Henry Miller

(1891-1980 / Yorkville, New York City, New York)

Henry Miller Quotes

  • ''I see America spreading disaster. I see America as a black curse upon the world. I see a long night settling in and that mushroom which has poisoned the world withering at the roots.''
    Henry Miller (1891-1980), U.S. author. "Third or Fourth Day of Spring," Black Spring (1936).
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  • ''The world is the mirror of myself dying.''
    Henry Miller (1891-1980), U.S. author. "Third or Fourth Day of Spring," Black Spring (1936).
  • ''Hitler is no worse, nay better, in my opinion, than the other lugs. He makes the German mistake of being tactless, that's all.''
    Henry Miller (1891-1980), U.S. author. Letter, March 1939, to author Lawrence Durrell. Published in The Durrell-Miller Letters 1935-1980 (1988). Written shortly after the Nazis had marched into Czechoslovakia.
  • ''And what is the potential man, after all? Is he not the sum of all that is human? Divine, in other words?''
    Henry Miller (1891-1980), U.S. author. repr. in Big Sur and the Oranges of Hieronymous Bosch, pt. 3, "Paradise Lost" (1957). A Devil in Paradise (1956).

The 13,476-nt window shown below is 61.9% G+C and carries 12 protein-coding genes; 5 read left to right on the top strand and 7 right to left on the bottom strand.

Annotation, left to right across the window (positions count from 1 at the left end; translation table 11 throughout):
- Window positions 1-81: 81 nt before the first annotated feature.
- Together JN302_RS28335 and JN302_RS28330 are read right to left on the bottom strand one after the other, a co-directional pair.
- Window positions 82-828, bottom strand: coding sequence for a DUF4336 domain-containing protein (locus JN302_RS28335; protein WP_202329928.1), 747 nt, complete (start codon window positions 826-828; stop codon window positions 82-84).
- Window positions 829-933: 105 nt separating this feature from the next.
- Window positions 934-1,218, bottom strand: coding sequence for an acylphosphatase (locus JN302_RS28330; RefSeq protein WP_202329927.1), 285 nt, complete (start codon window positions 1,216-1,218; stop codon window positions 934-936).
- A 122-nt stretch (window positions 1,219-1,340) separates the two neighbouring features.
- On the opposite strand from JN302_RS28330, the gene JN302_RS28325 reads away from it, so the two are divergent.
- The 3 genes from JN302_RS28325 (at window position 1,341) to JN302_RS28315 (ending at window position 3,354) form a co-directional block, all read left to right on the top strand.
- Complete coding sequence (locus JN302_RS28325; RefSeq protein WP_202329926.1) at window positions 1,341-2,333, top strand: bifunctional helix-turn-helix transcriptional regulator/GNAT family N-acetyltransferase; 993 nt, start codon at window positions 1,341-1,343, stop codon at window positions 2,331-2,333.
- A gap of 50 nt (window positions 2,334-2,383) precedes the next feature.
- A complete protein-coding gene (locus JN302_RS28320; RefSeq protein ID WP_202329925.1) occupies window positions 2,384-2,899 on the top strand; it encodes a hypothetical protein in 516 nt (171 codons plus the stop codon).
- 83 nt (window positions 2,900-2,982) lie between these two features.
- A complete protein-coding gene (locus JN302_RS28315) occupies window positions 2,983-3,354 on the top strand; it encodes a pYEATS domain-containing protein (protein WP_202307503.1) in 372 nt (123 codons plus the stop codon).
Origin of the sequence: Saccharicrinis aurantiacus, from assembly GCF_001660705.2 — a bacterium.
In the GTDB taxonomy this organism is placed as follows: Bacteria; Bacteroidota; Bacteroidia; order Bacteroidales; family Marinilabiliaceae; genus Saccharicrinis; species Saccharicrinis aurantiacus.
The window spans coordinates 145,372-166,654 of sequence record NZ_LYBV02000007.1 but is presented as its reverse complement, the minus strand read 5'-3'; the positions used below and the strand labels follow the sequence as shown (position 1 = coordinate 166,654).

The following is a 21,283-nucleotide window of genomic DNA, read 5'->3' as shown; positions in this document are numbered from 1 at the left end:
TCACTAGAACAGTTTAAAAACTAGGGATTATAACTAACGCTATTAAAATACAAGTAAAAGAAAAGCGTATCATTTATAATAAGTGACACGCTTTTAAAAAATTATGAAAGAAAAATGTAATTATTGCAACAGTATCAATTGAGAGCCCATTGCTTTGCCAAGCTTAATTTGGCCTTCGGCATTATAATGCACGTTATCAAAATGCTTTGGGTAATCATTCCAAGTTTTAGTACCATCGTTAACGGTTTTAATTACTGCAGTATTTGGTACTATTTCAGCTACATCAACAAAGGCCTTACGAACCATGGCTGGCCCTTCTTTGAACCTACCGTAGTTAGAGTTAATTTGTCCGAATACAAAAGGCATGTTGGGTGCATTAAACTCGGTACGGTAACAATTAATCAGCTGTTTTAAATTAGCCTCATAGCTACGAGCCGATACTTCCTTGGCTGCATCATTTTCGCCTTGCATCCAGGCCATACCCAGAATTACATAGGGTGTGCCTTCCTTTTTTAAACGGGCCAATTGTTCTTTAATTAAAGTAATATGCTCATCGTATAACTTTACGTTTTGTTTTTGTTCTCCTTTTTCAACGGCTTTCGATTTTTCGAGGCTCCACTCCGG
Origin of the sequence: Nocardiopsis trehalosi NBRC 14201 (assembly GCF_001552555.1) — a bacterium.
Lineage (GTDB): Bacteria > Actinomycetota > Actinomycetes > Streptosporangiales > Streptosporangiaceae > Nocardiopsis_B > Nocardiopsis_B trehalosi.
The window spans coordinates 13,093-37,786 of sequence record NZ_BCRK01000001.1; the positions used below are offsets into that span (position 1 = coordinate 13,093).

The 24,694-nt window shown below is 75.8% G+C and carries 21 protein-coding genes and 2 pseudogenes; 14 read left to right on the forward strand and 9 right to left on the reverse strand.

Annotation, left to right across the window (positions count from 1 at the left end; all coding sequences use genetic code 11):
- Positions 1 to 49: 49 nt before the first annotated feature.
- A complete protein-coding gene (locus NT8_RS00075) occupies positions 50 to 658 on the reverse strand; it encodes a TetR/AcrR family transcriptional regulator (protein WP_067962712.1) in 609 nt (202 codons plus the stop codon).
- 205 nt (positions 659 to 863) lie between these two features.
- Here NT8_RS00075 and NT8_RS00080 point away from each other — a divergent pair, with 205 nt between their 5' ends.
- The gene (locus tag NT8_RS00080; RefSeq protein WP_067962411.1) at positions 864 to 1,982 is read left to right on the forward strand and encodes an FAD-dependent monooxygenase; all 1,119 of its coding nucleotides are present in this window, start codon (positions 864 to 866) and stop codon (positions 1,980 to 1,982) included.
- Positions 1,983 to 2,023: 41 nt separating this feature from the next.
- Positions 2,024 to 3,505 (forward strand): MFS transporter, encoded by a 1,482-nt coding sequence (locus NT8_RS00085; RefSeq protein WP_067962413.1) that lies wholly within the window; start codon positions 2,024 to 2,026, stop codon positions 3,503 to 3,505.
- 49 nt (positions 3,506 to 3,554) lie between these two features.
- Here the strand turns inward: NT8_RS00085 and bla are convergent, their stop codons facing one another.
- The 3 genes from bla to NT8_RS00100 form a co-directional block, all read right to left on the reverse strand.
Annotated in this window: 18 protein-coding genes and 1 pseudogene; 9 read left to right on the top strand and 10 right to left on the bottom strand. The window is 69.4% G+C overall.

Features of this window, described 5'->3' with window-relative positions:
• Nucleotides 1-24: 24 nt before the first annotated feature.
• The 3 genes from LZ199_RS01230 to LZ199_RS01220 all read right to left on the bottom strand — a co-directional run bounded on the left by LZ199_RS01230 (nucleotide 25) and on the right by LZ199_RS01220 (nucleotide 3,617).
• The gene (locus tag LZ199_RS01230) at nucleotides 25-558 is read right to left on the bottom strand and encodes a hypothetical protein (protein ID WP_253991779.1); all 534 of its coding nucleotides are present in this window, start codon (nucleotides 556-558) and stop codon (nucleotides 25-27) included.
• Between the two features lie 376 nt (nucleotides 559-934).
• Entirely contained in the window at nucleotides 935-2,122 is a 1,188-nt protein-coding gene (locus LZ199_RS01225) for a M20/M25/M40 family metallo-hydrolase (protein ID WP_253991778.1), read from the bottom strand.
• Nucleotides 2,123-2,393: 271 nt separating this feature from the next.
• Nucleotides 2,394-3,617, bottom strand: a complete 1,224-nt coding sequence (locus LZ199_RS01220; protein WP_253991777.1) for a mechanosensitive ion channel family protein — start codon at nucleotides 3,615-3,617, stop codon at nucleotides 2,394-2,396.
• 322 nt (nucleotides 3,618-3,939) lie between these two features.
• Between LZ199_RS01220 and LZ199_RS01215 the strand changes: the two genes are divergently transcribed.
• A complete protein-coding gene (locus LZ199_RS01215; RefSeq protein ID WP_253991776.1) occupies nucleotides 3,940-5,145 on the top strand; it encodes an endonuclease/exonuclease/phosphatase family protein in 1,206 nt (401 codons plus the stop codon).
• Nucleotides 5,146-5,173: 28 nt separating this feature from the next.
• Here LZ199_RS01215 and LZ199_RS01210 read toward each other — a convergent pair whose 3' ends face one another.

• ''An artist is always alone—if he is an artist. No, what the artist needs is loneliness.''
    Henry Miller (1891-1980), U.S. author. Tropic of Cancer, p. 72 (1934, 1979).
  • ''Every man with a bellyful of the classics is an enemy to the human race.''
    Henry Miller (1891-1980), U.S. author. repr. (1979). Tropic of Cancer, p. 276 (1934).
  • ''The worst sin that can be committed against the artist is to take him at his word, to see in his work a fulfillment instead of an horizon.''
    Henry Miller (1891-1980), U.S. author. "An Open Letter to Surrealists Everywhere," The Cosmological Eye (1939).
  • ''Analysis brings no curative powers in its train; it merely makes us conscious of the existence of an evil, which, oddly enough, is consciousness.''
    Henry Miller (1891-1980), U.S. author. "An Open Letter to Surrealists Everywhere," The Cosmological Eye (1939).
  • ''What holds the world together, as I have learned from bitter experience, is sexual intercourse.''
    Henry Miller (1891-1980), U.S. author. Tropic of Capricorn, p. 174 (1938, repr. 1966).
  • ''Surrealism is merely the reflection of the death process. It is one of the manifestations of a life becoming extinct, a virus which quickens the inevitable end.''
    Henry Miller (1891-1980), U.S. author. "An Open Letter to Surrealists Everywhere," The Cosmological Eye (1939). On the subject of surrealism, Miller wrote earlier in the same essay, "I was writing Surrealistically in America before I had ever heard the word."

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